I think that statistic about average salaries is not informative because averages lie in so many different ways. And if money is your number-one concern, you should read about why it won’t make you happy.

  5. Thad Guy
    Thad Guy says:

    I thoroughly enjoy, and am impressed by, the points that you bring up in your posts. Thank you very much for putting in the effort to write them.

    You are quite right that money is not the only goal of a career, however, it can be a useful tool when looking at careers as a group. Money is something that many people want and is easily quantifiable. It would seem reasonable to think that the amount of money offered to certain groups of people can correlate with the amount of general opportunities offered to these people. Such opportunities (from flex time to intellectual challenge) can lead to other honestly valuable quantities. Thus, when looking at large groups, it seems possible that money and desired benefits might be correlated.

    I agree with you that in many situations time in the work force can be more valuable than time in the classroom. However, it is also rather common that the people responsible for filling a particular position do not know the details of the knowledge and skills that are useful in that job. This makes it hard for them to tell who will actually be good at the job in question. To make up for this many employers instead rely on things like education and work history. Because a degree can be necessary to allow work history to fully blossom it can often be the keystone for developing a good resume. It is in these annoyingly important interview situation with potential employers or clients that a degree can really matter.

    I’m not saying the careers of those without degrees are stagnant or limited in any way. They are surely not. I’m just saying that things might be a lot easier for them if they had some silly words on their resume.

    I whole heartedly agree that truly impressive people don’t need a degree to earn respect from their friends and coworkers. However, earning respect in a ten minute interview with a client or from a high level boss you rarely interact with can be different. Even truly impressive people might need a degree in order to get the job or client they really want.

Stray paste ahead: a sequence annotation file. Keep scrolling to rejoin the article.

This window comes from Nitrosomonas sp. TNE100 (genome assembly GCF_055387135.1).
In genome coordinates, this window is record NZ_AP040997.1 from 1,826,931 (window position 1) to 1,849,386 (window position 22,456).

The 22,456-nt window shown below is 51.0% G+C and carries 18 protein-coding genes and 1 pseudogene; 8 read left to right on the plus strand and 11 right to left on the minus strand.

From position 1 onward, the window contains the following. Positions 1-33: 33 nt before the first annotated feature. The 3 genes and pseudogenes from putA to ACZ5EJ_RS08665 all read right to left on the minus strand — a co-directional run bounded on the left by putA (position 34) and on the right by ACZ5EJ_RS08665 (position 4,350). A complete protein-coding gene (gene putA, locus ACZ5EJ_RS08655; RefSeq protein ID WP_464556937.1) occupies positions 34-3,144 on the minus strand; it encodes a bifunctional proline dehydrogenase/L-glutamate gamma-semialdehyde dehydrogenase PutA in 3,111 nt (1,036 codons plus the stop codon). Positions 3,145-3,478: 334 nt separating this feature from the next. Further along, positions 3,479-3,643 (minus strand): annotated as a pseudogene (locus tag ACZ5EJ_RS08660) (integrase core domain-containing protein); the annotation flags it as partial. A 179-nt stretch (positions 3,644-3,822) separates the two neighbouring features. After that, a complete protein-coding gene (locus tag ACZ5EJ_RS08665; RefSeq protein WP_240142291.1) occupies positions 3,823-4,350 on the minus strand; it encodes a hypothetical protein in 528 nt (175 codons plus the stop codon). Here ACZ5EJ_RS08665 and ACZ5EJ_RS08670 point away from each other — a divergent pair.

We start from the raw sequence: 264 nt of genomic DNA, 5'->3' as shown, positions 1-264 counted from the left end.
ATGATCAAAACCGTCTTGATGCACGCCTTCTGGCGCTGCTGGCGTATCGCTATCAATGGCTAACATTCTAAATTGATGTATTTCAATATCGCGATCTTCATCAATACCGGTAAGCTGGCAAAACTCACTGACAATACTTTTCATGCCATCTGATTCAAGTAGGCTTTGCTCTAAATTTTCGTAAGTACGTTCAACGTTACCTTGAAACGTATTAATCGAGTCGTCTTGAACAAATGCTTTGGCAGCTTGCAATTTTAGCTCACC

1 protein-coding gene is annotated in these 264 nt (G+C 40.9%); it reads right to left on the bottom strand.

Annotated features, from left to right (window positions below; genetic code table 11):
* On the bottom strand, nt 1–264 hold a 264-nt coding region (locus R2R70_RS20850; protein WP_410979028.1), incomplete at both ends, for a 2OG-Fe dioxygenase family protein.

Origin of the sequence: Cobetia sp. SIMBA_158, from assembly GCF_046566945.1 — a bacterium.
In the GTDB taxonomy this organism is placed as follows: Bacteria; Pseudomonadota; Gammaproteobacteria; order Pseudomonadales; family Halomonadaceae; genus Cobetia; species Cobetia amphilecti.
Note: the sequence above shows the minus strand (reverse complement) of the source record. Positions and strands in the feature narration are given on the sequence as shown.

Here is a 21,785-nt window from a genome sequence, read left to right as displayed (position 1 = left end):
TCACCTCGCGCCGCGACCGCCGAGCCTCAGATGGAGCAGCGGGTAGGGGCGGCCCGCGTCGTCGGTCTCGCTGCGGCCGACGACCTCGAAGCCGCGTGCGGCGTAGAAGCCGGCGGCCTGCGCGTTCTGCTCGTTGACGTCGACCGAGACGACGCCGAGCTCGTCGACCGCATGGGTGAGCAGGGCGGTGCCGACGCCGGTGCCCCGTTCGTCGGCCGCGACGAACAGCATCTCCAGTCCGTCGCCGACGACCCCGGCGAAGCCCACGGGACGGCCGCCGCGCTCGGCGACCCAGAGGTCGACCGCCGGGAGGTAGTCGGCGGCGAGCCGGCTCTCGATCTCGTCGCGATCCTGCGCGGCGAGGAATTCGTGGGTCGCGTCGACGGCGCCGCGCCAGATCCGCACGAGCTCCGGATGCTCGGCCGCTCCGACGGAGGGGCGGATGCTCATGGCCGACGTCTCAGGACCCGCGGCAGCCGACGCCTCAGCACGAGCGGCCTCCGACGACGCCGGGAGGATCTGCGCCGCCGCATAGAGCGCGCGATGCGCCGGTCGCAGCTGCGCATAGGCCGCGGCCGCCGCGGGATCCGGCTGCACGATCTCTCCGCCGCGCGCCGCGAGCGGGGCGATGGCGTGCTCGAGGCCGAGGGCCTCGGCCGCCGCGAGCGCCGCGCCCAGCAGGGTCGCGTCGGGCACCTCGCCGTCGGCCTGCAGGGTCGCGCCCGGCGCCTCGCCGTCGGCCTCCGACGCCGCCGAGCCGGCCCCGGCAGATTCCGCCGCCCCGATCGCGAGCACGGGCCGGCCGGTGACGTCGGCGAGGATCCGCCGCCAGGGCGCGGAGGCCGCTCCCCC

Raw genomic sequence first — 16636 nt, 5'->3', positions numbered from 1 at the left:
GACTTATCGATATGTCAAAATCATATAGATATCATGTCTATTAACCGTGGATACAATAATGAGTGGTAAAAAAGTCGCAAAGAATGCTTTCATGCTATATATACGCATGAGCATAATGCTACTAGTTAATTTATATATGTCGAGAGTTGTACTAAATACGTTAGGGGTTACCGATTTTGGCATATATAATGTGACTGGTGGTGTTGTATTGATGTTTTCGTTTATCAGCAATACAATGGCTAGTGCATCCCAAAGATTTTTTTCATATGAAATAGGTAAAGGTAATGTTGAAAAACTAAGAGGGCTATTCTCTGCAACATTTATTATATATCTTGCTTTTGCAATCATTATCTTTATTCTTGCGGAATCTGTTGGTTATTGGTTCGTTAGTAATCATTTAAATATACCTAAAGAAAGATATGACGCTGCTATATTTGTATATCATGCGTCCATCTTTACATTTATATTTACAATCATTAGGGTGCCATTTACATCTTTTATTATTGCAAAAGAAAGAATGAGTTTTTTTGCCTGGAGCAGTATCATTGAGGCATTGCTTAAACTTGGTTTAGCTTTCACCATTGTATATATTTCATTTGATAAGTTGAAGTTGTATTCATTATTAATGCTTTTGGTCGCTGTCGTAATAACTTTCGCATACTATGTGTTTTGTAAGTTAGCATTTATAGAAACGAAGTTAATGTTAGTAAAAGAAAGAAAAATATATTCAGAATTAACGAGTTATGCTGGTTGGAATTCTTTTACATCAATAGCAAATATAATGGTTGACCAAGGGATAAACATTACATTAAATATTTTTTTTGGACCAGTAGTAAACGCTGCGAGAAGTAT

This may be rankism, classism, or racism. It is surely not the ideal meritocracy we hope for. But, sometimes even rageing against the machine is easier when one has a degree.

  6. Rebecca
    Rebecca says:

    Thanks for the dose of realism! I am in my second semester of an MBA program at a top-ranked biz school, and I’ve been contemplating leaving the program since about 2 weeks in. I know I will be an entrepreneur in the future, and I thought this would help me better prepare, plus I was banking on some of the credibility that comes along with the degree to help me secure a business loan. Clearly I have a wild imagination and somehow sold myself on the fantasy that business school was going to cultivate me into a fantastic manager ready to tackle the start-up frontier!!

    Unfortunately what I’m finding is that business schools are much like factories, and the students are like monkeys. Train each monkey to calculate, use snappy business lingo, and read between the lines on financial statements and “poof!”, you have an army of robots with no creative ability ready to take on the next generation of business. To further support my point, any applicant monkey will do! I happen to work for a company that will pay for my MBA (which still only marginally lessens the pain to attend). If your application has this company’s name on it, you are in! I happen to sit directly next to one of the most ignorant individuals I have ever met in my career, and she of course is attending the same high-ranking MBA program and passing classes with flying colors. Of course, she does no homework and misuses “commodities” in casual conversation on a daily basis, but of course the school would not leave such a well-funded monkey out of the program! Ugh, how insulting! And to think that I had a 4.0 in undergrad and actually TRIED on my GMAT!